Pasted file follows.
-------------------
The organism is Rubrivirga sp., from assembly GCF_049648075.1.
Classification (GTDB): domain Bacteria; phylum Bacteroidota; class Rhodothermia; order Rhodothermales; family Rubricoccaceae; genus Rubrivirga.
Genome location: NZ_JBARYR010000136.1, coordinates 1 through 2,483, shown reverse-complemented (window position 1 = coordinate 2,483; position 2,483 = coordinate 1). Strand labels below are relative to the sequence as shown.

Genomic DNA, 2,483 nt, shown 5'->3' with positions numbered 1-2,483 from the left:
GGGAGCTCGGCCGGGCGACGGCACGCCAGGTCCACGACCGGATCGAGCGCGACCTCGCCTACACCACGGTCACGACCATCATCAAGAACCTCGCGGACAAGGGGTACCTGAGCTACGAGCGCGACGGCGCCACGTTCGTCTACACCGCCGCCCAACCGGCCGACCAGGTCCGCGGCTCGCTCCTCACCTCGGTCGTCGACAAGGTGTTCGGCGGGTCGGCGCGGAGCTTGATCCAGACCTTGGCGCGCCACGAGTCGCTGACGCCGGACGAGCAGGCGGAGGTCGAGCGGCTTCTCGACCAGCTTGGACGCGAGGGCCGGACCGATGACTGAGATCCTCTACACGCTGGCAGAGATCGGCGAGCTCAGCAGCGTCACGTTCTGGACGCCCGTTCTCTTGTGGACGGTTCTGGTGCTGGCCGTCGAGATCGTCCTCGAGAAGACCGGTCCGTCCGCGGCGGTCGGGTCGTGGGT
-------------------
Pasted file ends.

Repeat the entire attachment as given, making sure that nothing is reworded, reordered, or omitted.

The organism is Rubrivirga sp., from assembly GCF_049648075.1.
Classification (GTDB): domain Bacteria; phylum Bacteroidota; class Rhodothermia; order Rhodothermales; family Rubricoccaceae; genus Rubrivirga.
Genome location: NZ_JBARYR010000136.1, coordinates 1 through 2,483, shown reverse-complemented (window position 1 = coordinate 2,483; position 2,483 = coordinate 1). Strand labels below are relative to the sequence as shown.

Genomic DNA, 2,483 nt, shown 5'->3' with positions numbered 1-2,483 from the left:
GGGAGCTCGGCCGGGCGACGGCACGCCAGGTCCACGACCGGATCGAGCGCGACCTCGCCTACACCACGGTCACGACCATCATCAAGAACCTCGCGGACAAGGGGTACCTGAGCTACGAGCGCGACGGCGCCACGTTCGTCTACACCGCCGCCCAACCGGCCGACCAGGTCCGCGGCTCGCTCCTCACCTCGGTCGTCGACAAGGTGTTCGGCGGGTCGGCGCGGAGCTTGATCCAGACCTTGGCGCGCCACGAGTCGCTGACGCCGGACGAGCAGGCGGAGGTCGAGCGGCTTCTCGACCAGCTTGGACGCGAGGGCCGGACCGATGACTGAGATCCTCTACACGCTGGCAGAGATCGGCGAGCTCAGCAGCGTCACGTTCTGGACGCCCGTTCTCTTGTGGACGGTTCTGGTGCTGGCCGTCGAGATCGTCCTCGAGAAGACCGGTCCGTCCGCGGCGGTCGGGTCGTGGGT